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Information gap, alcoholism, staffing levels key to low family planning intake in Karamoja, Health workers.


Graphics showing Karamoja having the highest TFR in Uganda

A 2021 survey by National Population Council shows that Karamoja has the highest fertility rates in Uganda standing at Total Fertility Rate (TFR) of 7.9 compared to the country’s average of 5.2.

Also, 46% of pregnancies in Uganda are unintended with the mean desired total fertility rate being 4.82 in 2016 but the total fertility rate still hitting 5.4 that same year.

With the above data, it is estimated that 415,000 abortions are carried out in Uganda annually, most of which are unsafe.

In a Family Planning Dialogue organized by Performance Monitoring for Action (PMA) in partnership with Marie-Stopes and Makerere University School of Public Health held on 31st March, 2023 at hotel African Moroto, health workers from the different parts of the region suggested different issues and ways to improve the intake of Family Planning.

Dr. Francis Enabu from Nabilatuk District said issues of family planning is not being well perceived in the region basing on the numbers adding that the main gap is the mindset of most mothers who are more concerned of the side effects of the various Family Planning methods especially injectables.

Enabu attributed family planning problems to the knowledge gap especially in hard to reach areas that have no connection to electricity, network for communication, poor roads among others.

He called for more mentorship of health workers in such areas and as well for the sensitization of the communities on different methods that are medically approved.

According to Andrew Rews Ilukol the District Health Officer – Karenga, health education has been forgotten and yet statistics show that girls in schools have better understanding than those at home.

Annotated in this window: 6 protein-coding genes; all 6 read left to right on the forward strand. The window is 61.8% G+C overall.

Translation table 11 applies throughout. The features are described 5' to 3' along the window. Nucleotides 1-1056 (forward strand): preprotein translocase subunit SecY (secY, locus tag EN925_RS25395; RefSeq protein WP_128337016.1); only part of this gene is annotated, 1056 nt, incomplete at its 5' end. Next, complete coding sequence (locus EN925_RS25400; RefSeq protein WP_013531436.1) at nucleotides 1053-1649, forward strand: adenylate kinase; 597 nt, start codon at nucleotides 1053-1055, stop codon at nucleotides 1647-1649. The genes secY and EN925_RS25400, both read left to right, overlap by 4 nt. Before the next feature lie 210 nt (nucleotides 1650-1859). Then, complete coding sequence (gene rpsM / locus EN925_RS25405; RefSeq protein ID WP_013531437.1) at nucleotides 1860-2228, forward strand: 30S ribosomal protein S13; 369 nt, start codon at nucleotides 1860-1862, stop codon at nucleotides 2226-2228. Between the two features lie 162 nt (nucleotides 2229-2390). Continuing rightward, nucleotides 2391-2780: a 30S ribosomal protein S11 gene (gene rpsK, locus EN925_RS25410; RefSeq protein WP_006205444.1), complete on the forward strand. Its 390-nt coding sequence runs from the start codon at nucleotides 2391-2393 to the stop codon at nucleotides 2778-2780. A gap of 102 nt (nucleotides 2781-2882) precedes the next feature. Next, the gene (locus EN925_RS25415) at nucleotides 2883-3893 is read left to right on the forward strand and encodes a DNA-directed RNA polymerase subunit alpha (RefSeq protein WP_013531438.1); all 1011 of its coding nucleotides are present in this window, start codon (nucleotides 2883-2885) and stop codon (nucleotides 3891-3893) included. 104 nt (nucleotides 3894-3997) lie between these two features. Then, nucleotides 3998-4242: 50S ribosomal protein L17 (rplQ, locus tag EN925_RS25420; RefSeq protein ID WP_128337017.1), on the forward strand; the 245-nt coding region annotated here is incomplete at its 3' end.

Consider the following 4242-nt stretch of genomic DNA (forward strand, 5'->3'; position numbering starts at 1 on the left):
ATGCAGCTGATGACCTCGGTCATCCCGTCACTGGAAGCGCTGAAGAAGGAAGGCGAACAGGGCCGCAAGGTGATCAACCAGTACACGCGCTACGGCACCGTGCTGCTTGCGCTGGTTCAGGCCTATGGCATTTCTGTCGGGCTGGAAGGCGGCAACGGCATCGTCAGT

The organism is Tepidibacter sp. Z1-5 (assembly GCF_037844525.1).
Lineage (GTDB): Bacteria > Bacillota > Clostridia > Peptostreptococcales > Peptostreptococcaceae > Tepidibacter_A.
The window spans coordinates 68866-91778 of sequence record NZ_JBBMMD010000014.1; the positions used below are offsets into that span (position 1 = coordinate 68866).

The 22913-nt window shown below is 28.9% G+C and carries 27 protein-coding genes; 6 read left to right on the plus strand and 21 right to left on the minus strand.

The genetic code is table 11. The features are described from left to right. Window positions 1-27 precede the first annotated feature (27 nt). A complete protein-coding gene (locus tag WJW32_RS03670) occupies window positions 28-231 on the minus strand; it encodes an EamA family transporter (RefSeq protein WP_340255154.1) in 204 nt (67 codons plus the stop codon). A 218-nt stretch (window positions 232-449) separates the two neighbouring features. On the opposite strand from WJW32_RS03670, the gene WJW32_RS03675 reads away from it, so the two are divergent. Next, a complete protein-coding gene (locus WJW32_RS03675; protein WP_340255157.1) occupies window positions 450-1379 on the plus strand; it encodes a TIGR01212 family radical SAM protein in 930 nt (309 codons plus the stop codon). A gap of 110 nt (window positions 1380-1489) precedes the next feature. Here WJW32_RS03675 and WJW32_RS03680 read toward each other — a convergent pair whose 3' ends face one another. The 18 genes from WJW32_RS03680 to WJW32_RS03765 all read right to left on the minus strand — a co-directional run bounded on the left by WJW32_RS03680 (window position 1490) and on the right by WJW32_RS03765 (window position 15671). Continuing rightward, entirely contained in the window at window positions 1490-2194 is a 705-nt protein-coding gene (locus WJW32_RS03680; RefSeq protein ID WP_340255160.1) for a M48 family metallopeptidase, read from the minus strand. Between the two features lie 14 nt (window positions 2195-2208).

He called for the involvement of Manyatta or home leaders in the family planning conversations so that they are able to channel the information down in the villages adding that there is need to produce materials in local language for better understanding.

Raymond Ssebatta National Medical Stores (NMS) Pharmacist Regions representative says there is need to build capacity of health workers in quantifying especially family planning stock so that NMS can supply enough quantity.

Ssebatta addressing participants

He said NMS provides medicine for side effects of family planning but some medics may not have knowledge and as such a need for more capacity building.

Ssebatta said the procurement process of stocks takes long therefore in-charges in various facilities need to do early pre orders but also understand what they exactly need to avoid delays.

Dr. Gabriel Quise Achia, the Medical Superintendent Kotido Hospital says under staffing in most facilities is affecting family planning as the same health worker may be handling over one department hence being non productive and unable to concentrate time on family planning and or sensitise clients about it.

Regina Narus – Assistant DHO Napak said Karimojongs used to be the best at family planning in the past since the male would migrate into the grazing lands and only return at certain times of the year.

She attributed population increase to the rampant alcoholism in the region that led to increase in sexual Gender Based Violence against women and girls in the region.

Narus called for use of poster massaging for the illiterate populations in the region especially elders to address mindset change through better packaging of the information.

Marie Stopes Social Behavior Change lead, Sam Ariko says they are working with 668 public health facilities and have mentored over 114 private clinics to provide family planning voucher services.

Sam Ariko while presenting their regional activities

He says they also have 19 outreach teams working everyday at Health Centre IIIs, IIs and community level with VHTs through community dialogues in the Manyattas, megaphone van drives and call center coordinating with other IPs and districts to reduce overlaps

Study says improved spacing and timing of pregnancy allows the mother’s body to recuperate and delaying childbearing until after adolescence allows girls’ bodies to develop completely.

Vision 2040 set out to be achieved are to invest in rapidly growing population, by use of modern contraceptives, addressing infant mortality to build confidence in parents, investing in quality education to ensure productive population after education and addressing high fertility rate by use of family planning since 46% of pregnancy in Uganda are unintended.

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